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Public Service Commission: Janesville wrong to charge for thawing pipes

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Marcia Nelesen
February 22, 2014

JANESVILLE--The Janesville Water Utility did not give residents adequate warning to relieve the utility of a state requirement to pay for the first thaw of a customer's frozen water service pipe.

The cost to thaw a service pipe is estimated at $200 to $300.

The city has received 159 calls this season so far from residents with frozen service pipes, which carry water into homes from water mains. The bitter cold pushed the frost deep into the ground.

The state Public Service Commission requires the city to pay for the first thaw unless it has given specific warnings to residents telling customers how to mitigate freezing, such as running water continuously through the pipes, said Nathan Conrad, communications director from the PSC, in an email to The Gazette.

Janesville utility officials had said notifying residents through the media was sufficient notice.

“A first thaw of an electrically conductive lateral is at the utility's expense if the utility has not provided the customer with seasonal notice of the corrective actions to be taken for a known condition,” according to the email.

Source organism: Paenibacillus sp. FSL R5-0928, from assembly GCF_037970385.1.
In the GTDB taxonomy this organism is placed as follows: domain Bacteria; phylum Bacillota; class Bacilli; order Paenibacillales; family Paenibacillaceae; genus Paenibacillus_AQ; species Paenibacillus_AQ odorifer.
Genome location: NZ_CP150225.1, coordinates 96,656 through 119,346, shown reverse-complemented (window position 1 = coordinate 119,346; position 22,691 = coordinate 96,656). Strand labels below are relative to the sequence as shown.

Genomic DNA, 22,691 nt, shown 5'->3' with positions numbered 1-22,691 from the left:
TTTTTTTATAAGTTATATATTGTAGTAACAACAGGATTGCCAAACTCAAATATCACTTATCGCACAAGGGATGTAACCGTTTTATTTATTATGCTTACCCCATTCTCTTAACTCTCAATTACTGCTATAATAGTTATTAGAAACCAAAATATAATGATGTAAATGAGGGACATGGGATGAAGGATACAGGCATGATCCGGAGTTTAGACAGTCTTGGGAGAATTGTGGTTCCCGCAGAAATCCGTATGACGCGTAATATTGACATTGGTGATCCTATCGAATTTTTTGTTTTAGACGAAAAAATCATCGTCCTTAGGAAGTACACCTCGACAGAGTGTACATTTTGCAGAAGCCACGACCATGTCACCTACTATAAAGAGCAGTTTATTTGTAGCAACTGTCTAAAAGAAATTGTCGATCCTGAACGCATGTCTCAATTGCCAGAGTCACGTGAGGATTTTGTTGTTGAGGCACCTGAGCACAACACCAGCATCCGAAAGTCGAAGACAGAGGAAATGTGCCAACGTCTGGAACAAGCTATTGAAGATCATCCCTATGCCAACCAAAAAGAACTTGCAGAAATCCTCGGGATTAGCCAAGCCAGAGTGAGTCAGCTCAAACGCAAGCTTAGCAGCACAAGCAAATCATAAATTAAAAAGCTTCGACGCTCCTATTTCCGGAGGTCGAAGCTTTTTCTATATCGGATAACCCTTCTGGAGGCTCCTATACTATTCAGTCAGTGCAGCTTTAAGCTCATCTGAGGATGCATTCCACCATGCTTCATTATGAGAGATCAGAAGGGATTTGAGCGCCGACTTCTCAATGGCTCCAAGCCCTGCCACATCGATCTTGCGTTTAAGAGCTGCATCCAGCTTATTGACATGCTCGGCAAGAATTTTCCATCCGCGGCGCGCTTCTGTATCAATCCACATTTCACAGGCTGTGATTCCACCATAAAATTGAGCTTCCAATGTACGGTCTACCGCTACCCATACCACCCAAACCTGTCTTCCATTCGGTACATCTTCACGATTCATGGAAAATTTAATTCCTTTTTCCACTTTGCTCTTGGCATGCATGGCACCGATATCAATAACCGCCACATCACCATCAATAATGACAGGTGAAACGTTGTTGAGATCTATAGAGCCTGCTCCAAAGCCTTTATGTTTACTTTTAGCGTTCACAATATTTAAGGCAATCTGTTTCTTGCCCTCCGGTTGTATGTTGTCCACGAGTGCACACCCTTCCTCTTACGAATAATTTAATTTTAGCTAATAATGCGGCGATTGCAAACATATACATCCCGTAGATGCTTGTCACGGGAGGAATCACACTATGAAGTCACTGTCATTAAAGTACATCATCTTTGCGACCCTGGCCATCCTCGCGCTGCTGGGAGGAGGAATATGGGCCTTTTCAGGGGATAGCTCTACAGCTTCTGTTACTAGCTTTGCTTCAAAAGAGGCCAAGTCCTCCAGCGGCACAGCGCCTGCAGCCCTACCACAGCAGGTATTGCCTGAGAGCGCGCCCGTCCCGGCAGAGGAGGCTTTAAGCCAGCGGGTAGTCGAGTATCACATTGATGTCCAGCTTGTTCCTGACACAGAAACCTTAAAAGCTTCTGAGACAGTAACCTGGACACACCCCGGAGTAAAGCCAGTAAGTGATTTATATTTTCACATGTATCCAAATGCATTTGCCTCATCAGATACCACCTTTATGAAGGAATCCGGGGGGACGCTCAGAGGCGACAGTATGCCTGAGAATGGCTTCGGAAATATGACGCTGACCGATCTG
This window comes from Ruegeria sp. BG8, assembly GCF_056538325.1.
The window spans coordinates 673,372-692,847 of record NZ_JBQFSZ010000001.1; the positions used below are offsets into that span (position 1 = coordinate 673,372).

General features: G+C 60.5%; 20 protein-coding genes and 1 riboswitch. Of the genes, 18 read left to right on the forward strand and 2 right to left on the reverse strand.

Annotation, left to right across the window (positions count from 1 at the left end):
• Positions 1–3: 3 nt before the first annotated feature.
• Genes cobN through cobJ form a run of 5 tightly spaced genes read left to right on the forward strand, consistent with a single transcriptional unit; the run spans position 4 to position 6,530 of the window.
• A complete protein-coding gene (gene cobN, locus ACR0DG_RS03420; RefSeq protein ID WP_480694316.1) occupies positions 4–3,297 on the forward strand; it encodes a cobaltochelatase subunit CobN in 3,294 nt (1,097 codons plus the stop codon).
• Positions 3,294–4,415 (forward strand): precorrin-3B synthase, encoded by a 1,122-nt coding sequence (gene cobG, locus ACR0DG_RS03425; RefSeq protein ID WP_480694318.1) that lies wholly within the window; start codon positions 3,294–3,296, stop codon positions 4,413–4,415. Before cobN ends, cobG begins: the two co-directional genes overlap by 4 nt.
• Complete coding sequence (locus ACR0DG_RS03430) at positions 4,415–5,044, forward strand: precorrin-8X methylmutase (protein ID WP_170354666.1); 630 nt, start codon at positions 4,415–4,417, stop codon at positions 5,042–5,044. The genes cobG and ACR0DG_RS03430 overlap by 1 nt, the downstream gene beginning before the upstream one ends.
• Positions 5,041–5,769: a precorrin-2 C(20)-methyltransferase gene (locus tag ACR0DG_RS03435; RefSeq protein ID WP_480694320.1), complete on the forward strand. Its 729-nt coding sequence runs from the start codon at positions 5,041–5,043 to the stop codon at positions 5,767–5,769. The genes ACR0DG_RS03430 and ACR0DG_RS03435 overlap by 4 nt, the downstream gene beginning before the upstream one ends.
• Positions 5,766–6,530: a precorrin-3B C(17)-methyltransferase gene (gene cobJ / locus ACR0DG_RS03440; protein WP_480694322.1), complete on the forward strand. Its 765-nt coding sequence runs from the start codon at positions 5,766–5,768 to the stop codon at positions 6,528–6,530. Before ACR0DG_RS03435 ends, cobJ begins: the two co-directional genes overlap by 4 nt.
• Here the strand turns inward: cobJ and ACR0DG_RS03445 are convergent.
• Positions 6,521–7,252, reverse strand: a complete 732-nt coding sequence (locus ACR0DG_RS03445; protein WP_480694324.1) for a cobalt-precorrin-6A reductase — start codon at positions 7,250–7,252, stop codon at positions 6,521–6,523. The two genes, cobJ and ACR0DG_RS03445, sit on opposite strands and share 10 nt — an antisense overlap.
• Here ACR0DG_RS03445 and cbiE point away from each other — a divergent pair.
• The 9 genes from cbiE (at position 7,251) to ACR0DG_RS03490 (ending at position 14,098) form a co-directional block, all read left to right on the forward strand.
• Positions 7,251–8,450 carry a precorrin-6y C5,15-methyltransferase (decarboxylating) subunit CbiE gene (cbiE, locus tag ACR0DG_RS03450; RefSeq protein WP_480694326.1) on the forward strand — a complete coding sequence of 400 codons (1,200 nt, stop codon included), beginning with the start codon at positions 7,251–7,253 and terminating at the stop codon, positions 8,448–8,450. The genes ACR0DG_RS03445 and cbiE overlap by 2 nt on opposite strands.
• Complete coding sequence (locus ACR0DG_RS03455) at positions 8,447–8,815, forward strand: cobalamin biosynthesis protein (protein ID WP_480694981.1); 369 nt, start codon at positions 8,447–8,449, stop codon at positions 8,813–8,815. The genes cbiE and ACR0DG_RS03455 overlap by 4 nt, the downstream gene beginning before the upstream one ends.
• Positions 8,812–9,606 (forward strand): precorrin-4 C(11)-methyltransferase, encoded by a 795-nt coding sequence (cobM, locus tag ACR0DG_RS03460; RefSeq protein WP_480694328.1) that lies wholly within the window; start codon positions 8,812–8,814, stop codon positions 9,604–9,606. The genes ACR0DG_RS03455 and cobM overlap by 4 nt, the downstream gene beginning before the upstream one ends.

While many customers are likely to receive the message via the media, all customers must be notified by letter or by a message left on a door handle. Otherwise, the utility is responsible for the first thaw, according to the email.

The utility also is responsible for thawing the pipes if the corrective actions it advises are not sufficient to prevent freezing.

Dave Botts, utility director, said the utility has been charging some residents for the first thaw because of an initial misunderstanding with the PSC.

“We will be in contact with residents who may have been charged for their first thaw and cover those costs,” Botts said.

The utility has sent letters or used door hangers to notify residents who live in areas vulnerable to pipes freezing, Botts said in the past.

On a brighter note, calls about frozen pipes have been “greatly reduced,” Botts said.

The utility was getting up to 20 calls a day for several days in or near areas the city had identified.

Friday, the utility received only two calls for service.



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